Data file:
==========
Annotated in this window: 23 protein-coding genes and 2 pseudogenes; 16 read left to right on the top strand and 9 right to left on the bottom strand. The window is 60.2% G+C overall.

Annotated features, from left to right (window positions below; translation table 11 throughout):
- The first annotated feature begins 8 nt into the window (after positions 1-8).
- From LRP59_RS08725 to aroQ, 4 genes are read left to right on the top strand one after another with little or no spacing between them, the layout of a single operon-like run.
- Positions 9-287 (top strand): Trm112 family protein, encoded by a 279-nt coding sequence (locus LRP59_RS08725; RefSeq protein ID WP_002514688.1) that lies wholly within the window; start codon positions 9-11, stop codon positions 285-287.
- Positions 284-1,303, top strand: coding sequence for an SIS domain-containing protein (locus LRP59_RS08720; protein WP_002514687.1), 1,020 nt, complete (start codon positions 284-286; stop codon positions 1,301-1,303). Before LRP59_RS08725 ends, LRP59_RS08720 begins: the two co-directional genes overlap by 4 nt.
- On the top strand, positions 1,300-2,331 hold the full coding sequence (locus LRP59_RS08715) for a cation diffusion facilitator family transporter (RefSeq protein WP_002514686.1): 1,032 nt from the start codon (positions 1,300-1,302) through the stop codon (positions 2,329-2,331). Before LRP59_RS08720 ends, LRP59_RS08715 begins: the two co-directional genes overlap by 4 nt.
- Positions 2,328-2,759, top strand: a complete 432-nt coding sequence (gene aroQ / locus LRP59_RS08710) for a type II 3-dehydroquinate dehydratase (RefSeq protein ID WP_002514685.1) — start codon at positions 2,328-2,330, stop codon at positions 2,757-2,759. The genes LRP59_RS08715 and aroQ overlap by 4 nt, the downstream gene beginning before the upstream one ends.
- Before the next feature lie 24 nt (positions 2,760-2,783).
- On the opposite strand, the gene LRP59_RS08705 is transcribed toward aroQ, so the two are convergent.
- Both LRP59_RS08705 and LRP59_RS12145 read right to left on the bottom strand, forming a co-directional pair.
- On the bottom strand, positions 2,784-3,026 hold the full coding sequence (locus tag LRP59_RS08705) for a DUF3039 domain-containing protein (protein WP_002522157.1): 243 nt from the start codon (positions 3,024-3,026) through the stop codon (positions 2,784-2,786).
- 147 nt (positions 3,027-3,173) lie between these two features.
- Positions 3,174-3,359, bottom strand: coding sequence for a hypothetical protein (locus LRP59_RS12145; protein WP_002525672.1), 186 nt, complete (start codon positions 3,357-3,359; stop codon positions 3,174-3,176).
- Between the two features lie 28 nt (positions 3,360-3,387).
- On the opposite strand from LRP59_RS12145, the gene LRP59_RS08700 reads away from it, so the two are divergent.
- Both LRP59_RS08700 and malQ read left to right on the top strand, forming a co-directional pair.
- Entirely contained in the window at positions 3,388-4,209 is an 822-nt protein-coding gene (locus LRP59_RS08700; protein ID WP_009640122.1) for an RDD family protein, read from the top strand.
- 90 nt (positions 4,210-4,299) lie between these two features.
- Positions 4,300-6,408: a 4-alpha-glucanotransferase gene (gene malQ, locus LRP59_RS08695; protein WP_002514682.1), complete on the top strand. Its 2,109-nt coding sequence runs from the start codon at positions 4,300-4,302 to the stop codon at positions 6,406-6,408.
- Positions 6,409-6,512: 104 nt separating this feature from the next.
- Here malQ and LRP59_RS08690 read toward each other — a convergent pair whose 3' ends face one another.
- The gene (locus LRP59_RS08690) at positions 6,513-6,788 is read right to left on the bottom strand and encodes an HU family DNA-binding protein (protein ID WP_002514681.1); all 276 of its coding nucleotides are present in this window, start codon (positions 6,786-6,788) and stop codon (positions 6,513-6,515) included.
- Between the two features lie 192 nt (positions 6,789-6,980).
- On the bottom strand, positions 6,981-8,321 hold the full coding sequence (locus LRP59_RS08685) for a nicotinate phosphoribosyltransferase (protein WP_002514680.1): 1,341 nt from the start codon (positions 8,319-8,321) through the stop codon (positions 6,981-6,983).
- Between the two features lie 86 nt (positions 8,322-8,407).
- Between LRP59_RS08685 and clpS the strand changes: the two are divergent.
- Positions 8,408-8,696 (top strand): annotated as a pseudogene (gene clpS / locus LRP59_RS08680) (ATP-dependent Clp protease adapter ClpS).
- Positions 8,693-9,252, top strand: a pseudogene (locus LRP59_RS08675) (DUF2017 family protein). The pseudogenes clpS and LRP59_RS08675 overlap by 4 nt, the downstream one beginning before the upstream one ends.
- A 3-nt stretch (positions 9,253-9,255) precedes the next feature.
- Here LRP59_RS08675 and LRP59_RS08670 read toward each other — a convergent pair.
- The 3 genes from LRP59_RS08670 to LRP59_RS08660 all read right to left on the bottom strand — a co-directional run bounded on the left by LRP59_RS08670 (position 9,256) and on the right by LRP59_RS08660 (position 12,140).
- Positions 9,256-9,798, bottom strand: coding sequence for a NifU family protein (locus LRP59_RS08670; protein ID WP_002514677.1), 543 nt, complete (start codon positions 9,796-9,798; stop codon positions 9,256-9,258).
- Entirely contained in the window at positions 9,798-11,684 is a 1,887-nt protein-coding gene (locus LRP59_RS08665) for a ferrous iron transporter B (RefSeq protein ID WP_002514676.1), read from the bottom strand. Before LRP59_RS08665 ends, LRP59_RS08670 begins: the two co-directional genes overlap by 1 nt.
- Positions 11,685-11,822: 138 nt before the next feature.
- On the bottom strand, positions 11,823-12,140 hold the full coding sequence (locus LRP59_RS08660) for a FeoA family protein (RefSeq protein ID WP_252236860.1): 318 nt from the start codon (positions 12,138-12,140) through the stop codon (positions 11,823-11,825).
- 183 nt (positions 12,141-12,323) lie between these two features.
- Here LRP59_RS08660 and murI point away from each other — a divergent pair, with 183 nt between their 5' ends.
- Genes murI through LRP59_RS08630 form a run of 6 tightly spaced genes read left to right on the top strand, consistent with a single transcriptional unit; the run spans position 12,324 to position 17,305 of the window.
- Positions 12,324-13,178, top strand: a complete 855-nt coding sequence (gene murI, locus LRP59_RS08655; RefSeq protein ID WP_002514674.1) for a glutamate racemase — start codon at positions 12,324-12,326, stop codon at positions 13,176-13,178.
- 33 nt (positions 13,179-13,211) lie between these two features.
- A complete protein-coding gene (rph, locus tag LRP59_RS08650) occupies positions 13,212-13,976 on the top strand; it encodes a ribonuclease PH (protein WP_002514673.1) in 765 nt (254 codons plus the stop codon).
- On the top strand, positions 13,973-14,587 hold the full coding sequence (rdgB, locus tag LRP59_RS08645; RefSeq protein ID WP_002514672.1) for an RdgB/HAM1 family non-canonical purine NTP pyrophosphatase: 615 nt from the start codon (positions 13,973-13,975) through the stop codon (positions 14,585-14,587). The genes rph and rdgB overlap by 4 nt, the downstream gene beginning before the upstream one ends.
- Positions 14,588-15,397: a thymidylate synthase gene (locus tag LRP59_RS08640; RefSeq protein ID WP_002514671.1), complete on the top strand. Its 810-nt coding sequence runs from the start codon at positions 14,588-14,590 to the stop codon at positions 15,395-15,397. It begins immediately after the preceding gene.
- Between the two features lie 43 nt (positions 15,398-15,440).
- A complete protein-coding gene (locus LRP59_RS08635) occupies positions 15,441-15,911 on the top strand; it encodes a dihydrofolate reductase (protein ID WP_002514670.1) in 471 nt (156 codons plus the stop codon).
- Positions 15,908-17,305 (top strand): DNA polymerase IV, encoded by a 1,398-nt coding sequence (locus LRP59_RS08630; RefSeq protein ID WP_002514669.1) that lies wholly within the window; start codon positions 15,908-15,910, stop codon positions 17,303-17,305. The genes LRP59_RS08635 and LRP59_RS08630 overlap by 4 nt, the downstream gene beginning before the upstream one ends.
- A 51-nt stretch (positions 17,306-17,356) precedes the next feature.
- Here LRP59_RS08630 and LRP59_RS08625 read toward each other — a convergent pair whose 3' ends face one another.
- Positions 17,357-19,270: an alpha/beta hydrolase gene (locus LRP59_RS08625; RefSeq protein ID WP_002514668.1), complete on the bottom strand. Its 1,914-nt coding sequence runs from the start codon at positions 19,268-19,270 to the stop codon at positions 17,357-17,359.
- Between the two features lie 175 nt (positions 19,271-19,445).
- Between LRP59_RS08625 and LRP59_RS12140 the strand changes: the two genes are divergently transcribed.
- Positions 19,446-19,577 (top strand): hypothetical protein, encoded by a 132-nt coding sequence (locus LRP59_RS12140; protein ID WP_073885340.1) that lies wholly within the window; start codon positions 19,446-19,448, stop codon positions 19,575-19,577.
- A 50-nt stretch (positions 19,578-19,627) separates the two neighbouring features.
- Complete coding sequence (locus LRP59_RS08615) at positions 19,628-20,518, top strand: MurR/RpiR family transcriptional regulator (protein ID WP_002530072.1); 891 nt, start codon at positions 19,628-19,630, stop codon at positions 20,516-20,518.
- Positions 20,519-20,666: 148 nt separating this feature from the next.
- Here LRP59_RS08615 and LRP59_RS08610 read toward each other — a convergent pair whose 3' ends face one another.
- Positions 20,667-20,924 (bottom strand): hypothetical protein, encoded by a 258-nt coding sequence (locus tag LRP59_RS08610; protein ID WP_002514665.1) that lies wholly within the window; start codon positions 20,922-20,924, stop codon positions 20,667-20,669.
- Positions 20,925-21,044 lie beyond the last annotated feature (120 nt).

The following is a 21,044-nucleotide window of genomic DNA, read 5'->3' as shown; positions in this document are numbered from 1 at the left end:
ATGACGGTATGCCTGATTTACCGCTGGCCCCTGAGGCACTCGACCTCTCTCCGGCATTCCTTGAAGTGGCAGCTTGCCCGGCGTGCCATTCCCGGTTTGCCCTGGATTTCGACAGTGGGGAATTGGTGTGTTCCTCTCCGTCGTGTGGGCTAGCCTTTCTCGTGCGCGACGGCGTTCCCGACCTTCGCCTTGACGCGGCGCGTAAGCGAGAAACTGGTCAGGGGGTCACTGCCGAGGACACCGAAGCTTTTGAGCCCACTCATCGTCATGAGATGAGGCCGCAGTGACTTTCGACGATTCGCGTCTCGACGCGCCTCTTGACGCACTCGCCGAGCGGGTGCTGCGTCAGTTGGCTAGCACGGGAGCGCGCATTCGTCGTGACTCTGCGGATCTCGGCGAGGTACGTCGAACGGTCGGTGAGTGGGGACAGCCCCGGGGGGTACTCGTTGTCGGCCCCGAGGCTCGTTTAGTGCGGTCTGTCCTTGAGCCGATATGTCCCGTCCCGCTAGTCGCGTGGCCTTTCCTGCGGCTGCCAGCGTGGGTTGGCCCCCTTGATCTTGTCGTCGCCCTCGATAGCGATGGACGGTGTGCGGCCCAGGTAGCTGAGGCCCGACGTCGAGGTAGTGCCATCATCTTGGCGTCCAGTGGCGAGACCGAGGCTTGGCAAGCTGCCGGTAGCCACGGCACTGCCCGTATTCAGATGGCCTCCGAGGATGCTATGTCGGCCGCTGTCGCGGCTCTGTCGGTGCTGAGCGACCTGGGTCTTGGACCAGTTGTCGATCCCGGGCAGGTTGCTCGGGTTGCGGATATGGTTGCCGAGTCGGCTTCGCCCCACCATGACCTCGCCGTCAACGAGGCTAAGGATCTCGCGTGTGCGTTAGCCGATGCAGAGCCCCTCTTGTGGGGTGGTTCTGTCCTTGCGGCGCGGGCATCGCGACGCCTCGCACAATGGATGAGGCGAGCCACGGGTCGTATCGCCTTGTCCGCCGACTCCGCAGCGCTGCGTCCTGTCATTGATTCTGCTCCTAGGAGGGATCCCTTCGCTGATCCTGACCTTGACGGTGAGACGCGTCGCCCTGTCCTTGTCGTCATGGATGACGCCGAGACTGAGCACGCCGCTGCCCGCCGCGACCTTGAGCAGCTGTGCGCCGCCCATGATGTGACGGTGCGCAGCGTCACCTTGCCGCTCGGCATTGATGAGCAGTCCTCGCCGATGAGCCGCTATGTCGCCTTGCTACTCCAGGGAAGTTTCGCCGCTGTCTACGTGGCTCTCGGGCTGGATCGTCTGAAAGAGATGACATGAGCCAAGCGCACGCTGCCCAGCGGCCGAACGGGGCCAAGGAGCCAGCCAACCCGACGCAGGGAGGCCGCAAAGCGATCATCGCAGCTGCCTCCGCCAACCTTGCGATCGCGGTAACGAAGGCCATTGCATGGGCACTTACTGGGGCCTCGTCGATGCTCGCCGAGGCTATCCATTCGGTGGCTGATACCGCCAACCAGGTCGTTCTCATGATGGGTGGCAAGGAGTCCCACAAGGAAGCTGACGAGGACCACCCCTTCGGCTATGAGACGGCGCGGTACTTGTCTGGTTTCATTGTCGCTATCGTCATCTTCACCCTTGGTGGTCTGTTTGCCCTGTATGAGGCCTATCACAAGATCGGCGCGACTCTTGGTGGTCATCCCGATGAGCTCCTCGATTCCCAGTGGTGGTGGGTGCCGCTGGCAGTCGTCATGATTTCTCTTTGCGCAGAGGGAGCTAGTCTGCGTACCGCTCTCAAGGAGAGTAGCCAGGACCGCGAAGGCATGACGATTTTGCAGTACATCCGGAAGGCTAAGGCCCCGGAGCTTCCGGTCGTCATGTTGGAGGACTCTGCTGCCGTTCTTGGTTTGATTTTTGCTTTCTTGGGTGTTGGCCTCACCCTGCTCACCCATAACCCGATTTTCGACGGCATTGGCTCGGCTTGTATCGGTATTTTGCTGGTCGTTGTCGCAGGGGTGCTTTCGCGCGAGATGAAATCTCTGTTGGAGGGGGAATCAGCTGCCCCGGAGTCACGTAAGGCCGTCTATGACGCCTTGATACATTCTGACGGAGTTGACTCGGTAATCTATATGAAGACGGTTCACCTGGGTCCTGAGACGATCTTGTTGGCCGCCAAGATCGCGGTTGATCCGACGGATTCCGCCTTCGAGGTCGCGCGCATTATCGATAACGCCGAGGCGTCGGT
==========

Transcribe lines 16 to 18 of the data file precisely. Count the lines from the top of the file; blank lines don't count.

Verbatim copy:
- On the opposite strand from LRP59_RS12145, the gene LRP59_RS08700 reads away from it, so the two are divergent.
- Both LRP59_RS08700 and malQ read left to right on the top strand, forming a co-directional pair.
- Entirely contained in the window at positions 3,388-4,209 is an 822-nt protein-coding gene (locus LRP59_RS08700; protein ID WP_009640122.1) for an RDD family protein, read from the top strand.